BTW, how often do you go to the range (on average)?
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Last edited by combat auto; 02-18-2019 at 07:32 PM.
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  #47  
Old 02-18-2019, 10:11 PM
chrysanthemum chrysanthemum is online now
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Quote:
Originally Posted by combat auto View Post
I respect your opinion my Friend...No training method works for everyone...I think it also depends how often one goes to the range. Obviously, dry fire is not a substitute to live rounds, have to have that recoil in the mix, especially if shooting 45, 357M, or "above". But it is the next best thing.

I go to the range every 3-4 weeks and on the weeks I don't go, I dry fire. There are many books and articles speaking to the benefit, so I will not repeat them...

Recently, as I posted above, in this now maturing thread, I've added the SIRT laser gun to my dry fire. I highly recommend it. It kicks up dry fire to the next notch, maybe two notches, because there are things you can do with the sirt which you can't simulate with an unloaded gun (like the trigger resting as if the gun was cocking, which makes a big difference in strings of fire). Same goes with the feedback you get sirt vs unloaded gun (where the laser hits as you pull the trigger tells a much more complete story than when you call the shot with traditional dry-fire)...There are also other options which include laser and co2, the latter for recoil. That is considered a firearm in NJ because they shoot pellets/bb's (if you take the laser out) so I would have to get a pistol permit first.

I also dry fire because it is just plane fun, especially now with the SIRT (dang-thing is addictive). So now on off weeks from the range I do a two days of sirt and on one of those days I also do traditional dry fire with a real gun.

I've only been to the range once since I got the sirt, and it was a total mud pit, so I was shooting at 21 yards rather than 25 yards, but my initial view is that the few weeks I had the SIRT before that range visit, my speed and accuracy (which was already very good) has gotten better...I'll have a better opinion of this over the next few range sessions.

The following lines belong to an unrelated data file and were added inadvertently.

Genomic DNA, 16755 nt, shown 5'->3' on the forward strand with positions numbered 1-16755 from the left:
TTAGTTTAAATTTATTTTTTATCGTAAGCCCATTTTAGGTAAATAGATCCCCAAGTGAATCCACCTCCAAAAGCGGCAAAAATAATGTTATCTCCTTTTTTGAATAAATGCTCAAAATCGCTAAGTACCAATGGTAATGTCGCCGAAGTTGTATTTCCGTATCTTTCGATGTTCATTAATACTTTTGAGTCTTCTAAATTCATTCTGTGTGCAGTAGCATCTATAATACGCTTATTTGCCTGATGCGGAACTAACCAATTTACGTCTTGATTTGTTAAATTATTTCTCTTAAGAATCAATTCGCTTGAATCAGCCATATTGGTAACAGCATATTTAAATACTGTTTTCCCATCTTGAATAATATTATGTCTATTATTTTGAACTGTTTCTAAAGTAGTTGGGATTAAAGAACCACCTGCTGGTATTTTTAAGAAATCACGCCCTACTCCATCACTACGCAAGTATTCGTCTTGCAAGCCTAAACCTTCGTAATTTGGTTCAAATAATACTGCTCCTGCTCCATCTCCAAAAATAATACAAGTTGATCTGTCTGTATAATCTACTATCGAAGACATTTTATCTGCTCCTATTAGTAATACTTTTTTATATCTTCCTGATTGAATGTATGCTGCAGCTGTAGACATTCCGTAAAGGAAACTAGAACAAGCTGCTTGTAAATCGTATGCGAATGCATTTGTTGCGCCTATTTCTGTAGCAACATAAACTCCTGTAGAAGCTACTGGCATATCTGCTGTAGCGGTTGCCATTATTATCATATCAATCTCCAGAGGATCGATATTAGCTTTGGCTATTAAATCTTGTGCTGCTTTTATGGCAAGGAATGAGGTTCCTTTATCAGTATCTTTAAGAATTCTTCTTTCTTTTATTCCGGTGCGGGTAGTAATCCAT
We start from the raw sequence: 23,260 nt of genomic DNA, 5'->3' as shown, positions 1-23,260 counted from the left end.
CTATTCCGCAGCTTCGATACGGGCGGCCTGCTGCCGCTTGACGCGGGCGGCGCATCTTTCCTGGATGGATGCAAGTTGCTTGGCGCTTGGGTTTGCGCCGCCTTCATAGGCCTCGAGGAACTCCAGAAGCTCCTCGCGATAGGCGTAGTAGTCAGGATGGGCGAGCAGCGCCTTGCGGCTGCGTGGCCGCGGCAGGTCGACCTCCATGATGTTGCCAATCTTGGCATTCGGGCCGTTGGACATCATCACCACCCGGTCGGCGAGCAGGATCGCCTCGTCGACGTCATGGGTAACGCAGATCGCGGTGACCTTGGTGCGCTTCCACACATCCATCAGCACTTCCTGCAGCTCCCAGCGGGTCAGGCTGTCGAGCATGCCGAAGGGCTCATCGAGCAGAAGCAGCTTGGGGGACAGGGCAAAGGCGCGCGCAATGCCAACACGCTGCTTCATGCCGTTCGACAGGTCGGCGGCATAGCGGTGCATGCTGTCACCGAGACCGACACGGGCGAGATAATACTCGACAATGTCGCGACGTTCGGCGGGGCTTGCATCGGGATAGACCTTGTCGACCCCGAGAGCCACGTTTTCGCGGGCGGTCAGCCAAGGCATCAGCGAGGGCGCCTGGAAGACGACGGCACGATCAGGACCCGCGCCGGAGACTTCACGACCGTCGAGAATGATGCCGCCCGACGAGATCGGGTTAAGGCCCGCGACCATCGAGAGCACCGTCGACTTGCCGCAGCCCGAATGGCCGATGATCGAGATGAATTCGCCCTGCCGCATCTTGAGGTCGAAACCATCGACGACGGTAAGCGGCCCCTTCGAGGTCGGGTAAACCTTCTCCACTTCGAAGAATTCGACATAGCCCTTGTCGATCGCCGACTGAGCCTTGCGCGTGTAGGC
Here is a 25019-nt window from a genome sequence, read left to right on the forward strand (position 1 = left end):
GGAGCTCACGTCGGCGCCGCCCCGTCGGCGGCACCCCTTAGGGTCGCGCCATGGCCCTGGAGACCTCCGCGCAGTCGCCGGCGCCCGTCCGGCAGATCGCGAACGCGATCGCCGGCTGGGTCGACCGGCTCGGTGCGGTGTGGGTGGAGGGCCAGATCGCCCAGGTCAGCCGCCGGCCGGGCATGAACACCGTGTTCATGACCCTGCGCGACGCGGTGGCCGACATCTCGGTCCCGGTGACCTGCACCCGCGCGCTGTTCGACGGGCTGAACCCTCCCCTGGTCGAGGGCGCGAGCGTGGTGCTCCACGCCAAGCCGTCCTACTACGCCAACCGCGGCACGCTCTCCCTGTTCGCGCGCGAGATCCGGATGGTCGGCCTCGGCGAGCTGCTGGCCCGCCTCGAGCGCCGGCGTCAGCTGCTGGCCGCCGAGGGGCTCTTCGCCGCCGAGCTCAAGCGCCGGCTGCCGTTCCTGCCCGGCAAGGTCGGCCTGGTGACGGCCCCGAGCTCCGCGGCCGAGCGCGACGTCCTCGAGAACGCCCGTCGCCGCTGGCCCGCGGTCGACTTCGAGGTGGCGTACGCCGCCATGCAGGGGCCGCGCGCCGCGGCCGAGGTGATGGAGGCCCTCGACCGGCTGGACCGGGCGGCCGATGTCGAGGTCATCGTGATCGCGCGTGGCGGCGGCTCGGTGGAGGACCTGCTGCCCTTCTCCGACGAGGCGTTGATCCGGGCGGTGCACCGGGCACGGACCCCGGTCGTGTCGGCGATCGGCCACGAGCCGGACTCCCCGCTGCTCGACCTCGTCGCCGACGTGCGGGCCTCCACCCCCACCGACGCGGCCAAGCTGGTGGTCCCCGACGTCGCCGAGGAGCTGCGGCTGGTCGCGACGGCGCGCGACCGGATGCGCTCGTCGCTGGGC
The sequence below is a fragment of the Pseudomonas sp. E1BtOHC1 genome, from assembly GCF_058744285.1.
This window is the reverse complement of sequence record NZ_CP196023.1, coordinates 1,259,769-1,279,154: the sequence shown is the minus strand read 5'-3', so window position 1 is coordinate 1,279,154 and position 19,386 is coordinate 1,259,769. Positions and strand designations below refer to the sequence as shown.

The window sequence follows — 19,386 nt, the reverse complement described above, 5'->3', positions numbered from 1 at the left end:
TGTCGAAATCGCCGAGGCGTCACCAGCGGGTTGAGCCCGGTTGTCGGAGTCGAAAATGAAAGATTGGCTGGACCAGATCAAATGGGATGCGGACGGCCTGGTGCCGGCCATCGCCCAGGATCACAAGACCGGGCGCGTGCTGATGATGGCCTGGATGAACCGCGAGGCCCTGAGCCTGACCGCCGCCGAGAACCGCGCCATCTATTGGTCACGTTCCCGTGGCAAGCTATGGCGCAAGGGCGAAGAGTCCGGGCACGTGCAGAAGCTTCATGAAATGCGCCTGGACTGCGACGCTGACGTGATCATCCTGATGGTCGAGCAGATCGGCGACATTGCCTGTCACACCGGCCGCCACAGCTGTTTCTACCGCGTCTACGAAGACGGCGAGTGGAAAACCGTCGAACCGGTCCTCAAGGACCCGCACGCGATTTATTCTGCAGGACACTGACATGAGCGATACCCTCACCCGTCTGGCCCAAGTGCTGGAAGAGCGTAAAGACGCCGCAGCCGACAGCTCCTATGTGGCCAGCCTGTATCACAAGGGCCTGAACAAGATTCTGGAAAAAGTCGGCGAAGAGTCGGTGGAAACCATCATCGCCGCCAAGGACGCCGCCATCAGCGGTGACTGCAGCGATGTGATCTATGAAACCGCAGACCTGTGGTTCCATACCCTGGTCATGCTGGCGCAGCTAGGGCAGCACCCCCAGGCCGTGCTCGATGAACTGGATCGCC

BTW, how often do you go to the range (on average)?
Starting at the end, not nearly enough these days. Would prefer 4-6 times monthly. (And I'm paying for club membership). About the same situation for the golf course and travel. (Currently "strung out" between two homes/cities and helping the closest of relatives in navigating what's likely the last chapter of life ... priorities...)

And +1911 on everything my friend.
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Last edited by chrysanthemum; 02-19-2019 at 01:19 AM.
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  #48  
Old 02-18-2019, 11:54 PM
tomrkba tomrkba is offline
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  #49  
Old 02-19-2019, 06:16 AM
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combat auto combat auto is online now
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Originally Posted by chrysanthemum View Post
Starting at the end, not nearly enough these days. Would prefer 4-6 times monthly. (And I'm paying for club membership). About the same situation for the golf course and travel. (Currently "strung out" between two homes/cities and helping the closest of relatives in navigating what's likely the last chapter of life ... priorities...)

And +1911 on everything my friend.
That is great 4-6 X/month. If I could get to the range that often, I wouldn't be dry firing either (except on a rare exception i wanted to immediately try something at home).
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  #50  
Old 06-04-2019, 06:34 PM
GunBugBit GunBugBit is offline
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Nothing electronic is needed for effective dry fire training.

If you get to live fire a lot, that's great. Dry fire gets you free, convenient reps on training your eyes, draws, mag changes and other gun handling. The benefit of having the sights in front of your eyes lined up on a target as much as you can will become apparent if you objectively measure your improvement, such as via shooting matches.